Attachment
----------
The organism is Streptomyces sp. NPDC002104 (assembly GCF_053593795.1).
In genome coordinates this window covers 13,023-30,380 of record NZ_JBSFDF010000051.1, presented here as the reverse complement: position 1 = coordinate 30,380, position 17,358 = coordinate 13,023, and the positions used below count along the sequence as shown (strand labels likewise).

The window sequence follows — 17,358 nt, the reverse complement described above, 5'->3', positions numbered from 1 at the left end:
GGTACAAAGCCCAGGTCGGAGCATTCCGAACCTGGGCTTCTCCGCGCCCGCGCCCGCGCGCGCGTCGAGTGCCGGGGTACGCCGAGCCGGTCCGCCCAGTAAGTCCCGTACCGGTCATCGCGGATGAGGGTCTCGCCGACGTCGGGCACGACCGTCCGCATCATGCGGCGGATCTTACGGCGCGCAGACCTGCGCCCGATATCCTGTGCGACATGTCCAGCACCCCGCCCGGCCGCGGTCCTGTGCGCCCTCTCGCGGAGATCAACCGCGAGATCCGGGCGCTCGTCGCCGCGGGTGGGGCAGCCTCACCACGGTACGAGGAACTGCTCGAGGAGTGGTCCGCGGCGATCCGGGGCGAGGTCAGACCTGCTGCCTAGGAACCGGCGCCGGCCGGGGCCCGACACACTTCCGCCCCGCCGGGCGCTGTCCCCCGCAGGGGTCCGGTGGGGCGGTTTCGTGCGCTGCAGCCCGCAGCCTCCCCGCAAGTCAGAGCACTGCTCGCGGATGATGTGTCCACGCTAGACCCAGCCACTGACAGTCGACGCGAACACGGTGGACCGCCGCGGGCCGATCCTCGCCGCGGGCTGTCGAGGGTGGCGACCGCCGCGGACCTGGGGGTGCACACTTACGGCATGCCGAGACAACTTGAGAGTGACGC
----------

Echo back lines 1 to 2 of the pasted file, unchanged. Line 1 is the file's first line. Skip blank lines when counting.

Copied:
The organism is Streptomyces sp. NPDC002104 (assembly GCF_053593795.1).
In genome coordinates this window covers 13,023-30,380 of record NZ_JBSFDF010000051.1, presented here as the reverse complement: position 1 = coordinate 30,380, position 17,358 = coordinate 13,023, and the positions used below count along the sequence as shown (strand labels likewise).